Here, I am given a circle with center O. Angle PAQ is an inscribed angle of the circle, and angle POQ is a central angle of the circle. Both angles intercept the common arc PQ. I want to prove that the measure of angle PAQ = 1/2 of the measure of angle POQ.

First, I construct segment OA. Obviously, segments OA, OP, and OQ are radii of the same circle. Therefore, OA = OP = OQ.

I am left with two isosceles triangles. The first is triangle POA. Since the angles opposite the congruent sides of an isosceles triangle are congruent, I know that angles OPA and OAP are congruent. I'll let their measure = x.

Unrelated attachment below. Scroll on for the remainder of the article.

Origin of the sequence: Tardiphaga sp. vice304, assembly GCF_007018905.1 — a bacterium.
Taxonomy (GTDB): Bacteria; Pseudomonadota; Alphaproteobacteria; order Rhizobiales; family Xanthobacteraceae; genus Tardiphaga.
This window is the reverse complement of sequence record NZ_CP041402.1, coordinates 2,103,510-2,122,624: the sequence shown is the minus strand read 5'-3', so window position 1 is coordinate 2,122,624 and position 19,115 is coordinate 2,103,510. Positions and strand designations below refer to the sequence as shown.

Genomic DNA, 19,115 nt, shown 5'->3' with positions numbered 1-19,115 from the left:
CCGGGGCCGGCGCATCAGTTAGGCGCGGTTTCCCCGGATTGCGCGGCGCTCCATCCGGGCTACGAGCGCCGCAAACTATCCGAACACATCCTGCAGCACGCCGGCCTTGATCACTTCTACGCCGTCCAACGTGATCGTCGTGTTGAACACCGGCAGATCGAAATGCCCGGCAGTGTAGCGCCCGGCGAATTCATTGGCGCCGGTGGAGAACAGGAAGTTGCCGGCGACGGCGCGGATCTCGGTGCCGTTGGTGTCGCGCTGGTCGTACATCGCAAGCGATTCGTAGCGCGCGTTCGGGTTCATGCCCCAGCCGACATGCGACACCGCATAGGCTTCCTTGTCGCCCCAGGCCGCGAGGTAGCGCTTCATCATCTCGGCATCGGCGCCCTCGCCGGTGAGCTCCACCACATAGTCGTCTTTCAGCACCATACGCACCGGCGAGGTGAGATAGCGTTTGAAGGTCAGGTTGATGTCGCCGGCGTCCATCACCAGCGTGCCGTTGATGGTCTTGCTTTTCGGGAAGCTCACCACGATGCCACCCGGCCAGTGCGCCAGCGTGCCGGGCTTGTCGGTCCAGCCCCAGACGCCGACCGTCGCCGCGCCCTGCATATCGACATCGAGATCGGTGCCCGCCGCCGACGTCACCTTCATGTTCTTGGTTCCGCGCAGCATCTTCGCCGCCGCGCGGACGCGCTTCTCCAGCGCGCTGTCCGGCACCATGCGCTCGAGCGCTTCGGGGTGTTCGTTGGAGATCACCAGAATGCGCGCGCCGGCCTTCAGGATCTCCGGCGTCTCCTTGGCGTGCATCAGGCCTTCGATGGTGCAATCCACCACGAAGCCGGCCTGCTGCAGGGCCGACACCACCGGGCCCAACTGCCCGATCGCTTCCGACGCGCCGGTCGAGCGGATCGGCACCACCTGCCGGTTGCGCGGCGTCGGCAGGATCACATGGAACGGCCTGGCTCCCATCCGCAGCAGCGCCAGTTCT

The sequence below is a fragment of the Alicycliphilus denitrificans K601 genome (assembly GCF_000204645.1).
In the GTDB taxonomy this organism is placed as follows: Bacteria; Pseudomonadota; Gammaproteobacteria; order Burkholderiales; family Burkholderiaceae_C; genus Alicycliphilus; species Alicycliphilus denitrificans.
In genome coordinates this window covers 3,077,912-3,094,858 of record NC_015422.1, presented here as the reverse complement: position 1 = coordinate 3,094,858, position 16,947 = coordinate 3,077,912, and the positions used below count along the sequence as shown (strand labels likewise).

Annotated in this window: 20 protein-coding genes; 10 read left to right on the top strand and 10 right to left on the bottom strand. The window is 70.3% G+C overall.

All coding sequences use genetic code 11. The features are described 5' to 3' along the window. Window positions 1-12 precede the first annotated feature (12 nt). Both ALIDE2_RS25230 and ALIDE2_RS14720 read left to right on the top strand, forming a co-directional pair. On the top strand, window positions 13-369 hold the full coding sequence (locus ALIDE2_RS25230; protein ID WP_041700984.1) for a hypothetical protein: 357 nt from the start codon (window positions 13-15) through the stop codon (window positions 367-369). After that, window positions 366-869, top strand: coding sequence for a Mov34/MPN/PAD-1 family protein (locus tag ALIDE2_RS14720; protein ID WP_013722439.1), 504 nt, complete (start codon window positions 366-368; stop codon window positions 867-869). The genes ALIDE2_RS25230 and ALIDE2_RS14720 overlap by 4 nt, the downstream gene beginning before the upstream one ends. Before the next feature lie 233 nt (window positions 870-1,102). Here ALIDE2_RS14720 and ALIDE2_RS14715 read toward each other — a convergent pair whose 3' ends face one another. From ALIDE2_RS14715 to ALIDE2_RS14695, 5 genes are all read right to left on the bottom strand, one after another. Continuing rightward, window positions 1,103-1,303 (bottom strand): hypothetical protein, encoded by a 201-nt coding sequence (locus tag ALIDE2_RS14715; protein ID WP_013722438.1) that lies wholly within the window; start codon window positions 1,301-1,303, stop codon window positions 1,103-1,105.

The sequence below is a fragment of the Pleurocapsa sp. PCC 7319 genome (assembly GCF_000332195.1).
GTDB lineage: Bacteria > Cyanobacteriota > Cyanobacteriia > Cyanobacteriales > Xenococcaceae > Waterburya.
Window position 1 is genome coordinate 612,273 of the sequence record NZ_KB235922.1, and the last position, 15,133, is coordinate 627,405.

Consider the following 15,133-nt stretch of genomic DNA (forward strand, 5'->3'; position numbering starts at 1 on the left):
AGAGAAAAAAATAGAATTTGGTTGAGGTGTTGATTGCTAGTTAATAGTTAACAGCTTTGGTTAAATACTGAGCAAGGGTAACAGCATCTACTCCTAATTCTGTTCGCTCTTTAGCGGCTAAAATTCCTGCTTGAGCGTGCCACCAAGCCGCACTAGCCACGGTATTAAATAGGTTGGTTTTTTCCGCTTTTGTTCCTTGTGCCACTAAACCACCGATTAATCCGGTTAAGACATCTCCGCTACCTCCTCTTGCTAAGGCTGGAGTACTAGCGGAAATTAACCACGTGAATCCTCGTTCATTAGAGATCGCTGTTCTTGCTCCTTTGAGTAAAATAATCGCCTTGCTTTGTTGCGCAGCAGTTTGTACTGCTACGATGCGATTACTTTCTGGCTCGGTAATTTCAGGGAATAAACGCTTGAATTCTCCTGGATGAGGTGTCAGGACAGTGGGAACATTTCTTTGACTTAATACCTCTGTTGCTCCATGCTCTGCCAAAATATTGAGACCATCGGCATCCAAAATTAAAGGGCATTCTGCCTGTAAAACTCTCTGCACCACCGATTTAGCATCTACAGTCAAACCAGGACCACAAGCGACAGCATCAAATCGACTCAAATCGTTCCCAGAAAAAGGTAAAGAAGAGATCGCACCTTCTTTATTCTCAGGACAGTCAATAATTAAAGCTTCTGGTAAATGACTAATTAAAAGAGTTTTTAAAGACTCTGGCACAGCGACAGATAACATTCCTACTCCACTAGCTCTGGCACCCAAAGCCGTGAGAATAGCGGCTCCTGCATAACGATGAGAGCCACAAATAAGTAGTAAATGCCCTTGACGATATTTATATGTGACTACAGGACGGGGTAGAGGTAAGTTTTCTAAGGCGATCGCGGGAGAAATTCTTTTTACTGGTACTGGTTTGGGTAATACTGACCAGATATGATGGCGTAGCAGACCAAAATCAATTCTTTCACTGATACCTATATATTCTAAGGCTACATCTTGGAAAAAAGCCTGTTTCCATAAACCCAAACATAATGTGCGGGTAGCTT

The second isosceles triangle is triangle QOA. Again, since the angles opposite the congruent sides of an isosceles triangle are congruent, I know that angles OQA and OAQ are congruent. I'll let their measure = y.

By angle addition, the measure of angle PAQ = the measure of angle OAP + the measure of angle OAQ. By substitution, the measure of angle PAQ = x + y.

Since I know that the sum of the interior angles of a triangle equals 180 degrees, then the measure of angle POA = 180 - 2x. Similarly, the measure of angle QOA = 180 - 2y.

Since a circle measure 360 degrees, then the sum of its central angles must add to equal 360 degrees. Thus, the measure of angle POQ = 360 - (the measure of angle POA + the measure of angle QOA). By substitution and some simplification, the measure of angle POQ = 360 - [(180 - 2x) + (180 - 2y)] = 360 - (360 - 2x - 2y) = 360 - 360 + 2x + 2y = 2x + 2y.

In summary, the measurement of angle PAQ = x + y, and the measurement of angle POQ = 2x + 2y = 2(x + y). Thus, the measure of angle PAQ = 1/2 of the measure of angle POQ, which was to be proved.